Trade with the Portuguese probably encouraged the growth of brass casting in Benin at this time. Although West Africans invented the smelting of copper and zinc ores and the casting of brass at least as long ago as the 10th century, they did not produce enough metal to supply the casting industry of Benin city, which gave such splendor to the king’s palace. The Portuguese found a ready market for brass ingots, often made in the form of bracelets called “manillas.”
These were made in the Low Countries (modern Holland), traded throughout West Africa as a kind of currency, and melted down by the brass workers of Benin. When the Portuguese arrived in Benin, Nigeria, in the 15th century, they quickly started trading brass and copper for pepper, cloth, ivory, and slaves. In the 1490s a Portuguese trader wrote that at Benin copper bracelets were more highly prized than brass ones. 
The number of manillas in circulation increased dramatically from the 16th century when they became one of the standard trade currencies. Millions were made in Europe, along with brass and copper pots and pans, and imported into Africa for trade. Research by British Museum scientists has shown that objects like these were melted down and made into works of art such as the Benin bronze plaques.
A Portuguese soldier
This is an image of a Portuguese soldier. He wears a typical 16th-century European costume, with steel helmet and sword, and he carries a flintlock gun. Guns were new to the people of West Africa when the Portuguese arrived. So, Africans traded them from Europeans and learned to make them for themselves, to help them in their wars against peoples who still only had hand weapons or bows and arrows. Sometimes the king of Benin even employed Portuguese soldiers, like this man, to fight as mercenaries in his wars. Figures of Europeans such as this Portuguese soldier were kept on royal altars or on the roof of the royal palace in Benin city.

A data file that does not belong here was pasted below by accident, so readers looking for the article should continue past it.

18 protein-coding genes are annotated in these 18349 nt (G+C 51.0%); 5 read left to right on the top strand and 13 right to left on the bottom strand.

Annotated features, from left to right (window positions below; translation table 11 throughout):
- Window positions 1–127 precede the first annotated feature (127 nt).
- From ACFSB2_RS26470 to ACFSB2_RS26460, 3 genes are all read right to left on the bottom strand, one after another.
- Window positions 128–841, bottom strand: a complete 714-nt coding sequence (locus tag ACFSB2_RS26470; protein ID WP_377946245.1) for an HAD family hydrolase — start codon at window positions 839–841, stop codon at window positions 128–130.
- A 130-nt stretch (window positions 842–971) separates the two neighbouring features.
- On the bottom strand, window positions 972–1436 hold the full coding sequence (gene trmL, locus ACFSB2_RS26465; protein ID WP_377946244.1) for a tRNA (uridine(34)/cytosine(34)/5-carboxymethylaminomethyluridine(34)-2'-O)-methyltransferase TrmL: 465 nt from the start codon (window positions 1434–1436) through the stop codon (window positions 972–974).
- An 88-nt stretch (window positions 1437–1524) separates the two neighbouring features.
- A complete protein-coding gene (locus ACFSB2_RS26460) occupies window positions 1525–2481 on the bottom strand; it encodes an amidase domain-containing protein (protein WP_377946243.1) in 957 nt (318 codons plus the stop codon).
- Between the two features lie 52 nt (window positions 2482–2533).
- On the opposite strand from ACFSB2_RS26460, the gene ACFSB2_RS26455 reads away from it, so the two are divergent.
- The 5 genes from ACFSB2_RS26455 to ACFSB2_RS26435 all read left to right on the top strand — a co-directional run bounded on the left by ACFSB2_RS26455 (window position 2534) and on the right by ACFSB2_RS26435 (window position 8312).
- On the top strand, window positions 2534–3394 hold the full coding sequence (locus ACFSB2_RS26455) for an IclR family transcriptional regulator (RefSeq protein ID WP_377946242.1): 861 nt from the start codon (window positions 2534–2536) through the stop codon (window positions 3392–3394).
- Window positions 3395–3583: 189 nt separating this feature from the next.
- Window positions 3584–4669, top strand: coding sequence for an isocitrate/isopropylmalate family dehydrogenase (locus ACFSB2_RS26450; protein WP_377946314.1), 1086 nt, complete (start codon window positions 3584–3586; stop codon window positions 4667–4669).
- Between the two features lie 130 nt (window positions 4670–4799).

Control of trade
The rulers of Benin fought their neighbors for control to the supply of goods which could be traded to the Europeans on the coast. The king himself was in charge of trading slaves, ivory, and other important goods so that all the profit went to support his court and government. Other merchants could only trade with the king’s permission. To prevent unauthorized trading, Europeans were seldom allowed to travel inland or visit Benin city.
© Trustees of the British Museum
 Thomas Lionel Hodgkin, Nigerian perspectives: An historical anthology (Oxford: Oxford University Press, 1975), p. 121, quoted in Kate Ezra, Royal Art of Benin: The Perls Collection in the Metropolitan Museum of Art, 1992, p. 12. “Duarte Pacheco Pereira, who visited Benin in the 1490s, wrote in his Esmeraldo de Situ Orbis, “The Kingdom of Beny [sic] is about eighty leagues long and forty wide; it is usually at war with its neighbors and takes many captives, whom we buy at twelve or fifteen brass bracelets each, or for copper bracelets which they prize more.”
Read a Reframing Art History chapter about Portuguese contacts and exchanges.
Paula Girshick Ben-Amos, The art of Benin (London: The British Museum Press, 1995).
Jonathan Williams (ed.), Money: a history (London: The British Museum Press, 1997).
Kenji Yoshida and John Mack (eds.), Images of other cultures (Osaka: National Museum of Ethnology, 1997).